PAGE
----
You are unlikely to be given an architect role, but look at AOC!

##[13]strategic(5Y+) investment in tech xx

custom wait/notify framework?

Q3: Out of so many tech topics, what can I invest now? In 5 years when I look back, what kind of learning today would prove strategic? What would give me the long-term confidence, the non-trivial long-term competitive edge [1], the sense of long-term employ-ability and long term market value, the long-term buoyant demand. What tech skills are churn-resistant?

[1] “competence” or zbs is less relevant — when competing for a role our potential on-the-job competence is evaluated only through tech quizzes. I have witnessed countless competent developers showing lack of theoretical knowledge in tech quizzes. You can complete 3 WCF projects with barely 1% of WCF knowledge — #1 reality in developer knowledge. Wizards like Venkat and the Swedish hacker in Mansion.com can get many tricky things done in no time, but their theoretical knowledge (not wizardry) is what matters on job market.

Q5: Looking back at my last 7 years (after those 3 years of self-employment), which specific acquired skills have proven strategic?

A key factor is getting into Wall St. Without entering Wall St, my “world view” would be completely different.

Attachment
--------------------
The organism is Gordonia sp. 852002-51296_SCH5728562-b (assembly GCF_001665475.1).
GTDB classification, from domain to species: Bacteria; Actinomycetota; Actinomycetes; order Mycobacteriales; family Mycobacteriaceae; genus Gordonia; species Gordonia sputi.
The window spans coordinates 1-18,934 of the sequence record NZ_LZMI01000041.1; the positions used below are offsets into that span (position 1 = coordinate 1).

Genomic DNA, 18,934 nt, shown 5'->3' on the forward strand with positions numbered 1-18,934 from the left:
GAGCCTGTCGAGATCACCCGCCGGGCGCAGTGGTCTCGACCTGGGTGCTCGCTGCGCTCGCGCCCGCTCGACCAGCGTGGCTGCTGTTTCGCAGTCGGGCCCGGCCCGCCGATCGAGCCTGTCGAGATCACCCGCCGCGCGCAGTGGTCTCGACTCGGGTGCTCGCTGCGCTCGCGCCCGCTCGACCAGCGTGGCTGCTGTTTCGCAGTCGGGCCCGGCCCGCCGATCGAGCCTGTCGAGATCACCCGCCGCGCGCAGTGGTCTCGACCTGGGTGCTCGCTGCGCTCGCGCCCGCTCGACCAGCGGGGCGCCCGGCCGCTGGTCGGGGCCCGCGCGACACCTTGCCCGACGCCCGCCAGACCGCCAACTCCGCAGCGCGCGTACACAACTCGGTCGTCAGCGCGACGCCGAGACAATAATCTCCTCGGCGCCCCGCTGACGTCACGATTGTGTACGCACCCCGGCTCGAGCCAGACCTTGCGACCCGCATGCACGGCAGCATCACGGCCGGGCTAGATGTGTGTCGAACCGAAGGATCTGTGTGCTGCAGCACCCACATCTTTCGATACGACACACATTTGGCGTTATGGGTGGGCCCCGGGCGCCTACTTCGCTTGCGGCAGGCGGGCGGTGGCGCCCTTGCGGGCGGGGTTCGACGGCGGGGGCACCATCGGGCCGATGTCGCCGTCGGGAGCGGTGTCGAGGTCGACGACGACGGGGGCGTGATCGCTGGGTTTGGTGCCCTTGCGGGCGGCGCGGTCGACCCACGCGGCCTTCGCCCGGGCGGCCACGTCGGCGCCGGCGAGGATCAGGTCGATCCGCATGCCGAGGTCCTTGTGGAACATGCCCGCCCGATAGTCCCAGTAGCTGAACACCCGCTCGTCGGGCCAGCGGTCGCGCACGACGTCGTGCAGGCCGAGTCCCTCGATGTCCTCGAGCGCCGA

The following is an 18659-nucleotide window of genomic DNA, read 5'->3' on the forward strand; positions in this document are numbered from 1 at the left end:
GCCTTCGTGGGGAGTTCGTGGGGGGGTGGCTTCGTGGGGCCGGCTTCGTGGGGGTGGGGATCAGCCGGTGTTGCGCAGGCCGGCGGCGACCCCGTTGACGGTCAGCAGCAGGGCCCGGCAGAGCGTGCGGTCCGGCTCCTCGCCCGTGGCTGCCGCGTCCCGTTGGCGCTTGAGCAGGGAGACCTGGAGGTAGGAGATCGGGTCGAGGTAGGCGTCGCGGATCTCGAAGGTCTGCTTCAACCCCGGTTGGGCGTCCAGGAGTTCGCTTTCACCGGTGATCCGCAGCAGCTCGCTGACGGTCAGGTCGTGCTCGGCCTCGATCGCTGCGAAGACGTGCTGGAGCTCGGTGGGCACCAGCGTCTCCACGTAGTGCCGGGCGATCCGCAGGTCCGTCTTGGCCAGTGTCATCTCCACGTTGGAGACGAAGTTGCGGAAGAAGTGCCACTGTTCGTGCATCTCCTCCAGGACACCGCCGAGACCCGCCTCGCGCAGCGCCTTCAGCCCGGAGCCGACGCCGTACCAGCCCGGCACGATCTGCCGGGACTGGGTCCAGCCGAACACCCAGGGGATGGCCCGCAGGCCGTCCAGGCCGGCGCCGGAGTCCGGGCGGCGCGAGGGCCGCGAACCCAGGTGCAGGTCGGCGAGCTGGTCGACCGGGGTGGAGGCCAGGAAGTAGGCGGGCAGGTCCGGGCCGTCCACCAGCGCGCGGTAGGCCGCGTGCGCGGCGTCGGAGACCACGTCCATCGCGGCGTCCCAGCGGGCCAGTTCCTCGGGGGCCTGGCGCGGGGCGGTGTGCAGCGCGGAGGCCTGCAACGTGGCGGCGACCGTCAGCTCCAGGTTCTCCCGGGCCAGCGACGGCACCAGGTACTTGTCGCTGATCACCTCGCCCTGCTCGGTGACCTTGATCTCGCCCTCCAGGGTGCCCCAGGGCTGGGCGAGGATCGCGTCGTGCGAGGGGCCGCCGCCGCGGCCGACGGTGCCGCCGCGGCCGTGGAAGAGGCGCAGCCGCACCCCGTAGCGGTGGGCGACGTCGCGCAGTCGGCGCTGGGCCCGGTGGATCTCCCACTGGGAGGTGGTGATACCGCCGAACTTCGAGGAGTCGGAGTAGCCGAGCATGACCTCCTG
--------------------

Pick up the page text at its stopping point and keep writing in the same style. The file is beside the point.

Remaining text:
Fundamentally, the boat we are in is unstable. Technology Churn. Competition from young Indian guys. Unlike medical doctors, the older guys lose market value. Any in-demand skill may fall out of favor in 10 years. I doubt I can pick some skill to invest, which will provide an iron rice bowl till age 55. Most of my prognosis would be uncertain, but some are less uncertain than others.

Less uncertain — As I age, salary and job security are becoming more important than glamour, buzzwords… but I want to remain relevant.
Less uncertain — better to keep the focus on interview topics not on-the-job GTD skills. Real world problem solving skills (untested in IV) are less market-strategic
Less uncertain — shelf live is longer in the US, so pay attention to US style IV
Less uncertain — diminishing return on additional investment in java or SQL
Less uncertain — c++ xx has paid off in numerous job interviews.
Less uncertain — knowledge of “major” languages offers better shelf-life and value than scripting but python might buck the trend.
Less uncertain — what gives me self-confidence in any tech is not GTD experience, but successful IV experience. Many know SQL for a long time but fail non-trivial IV questions.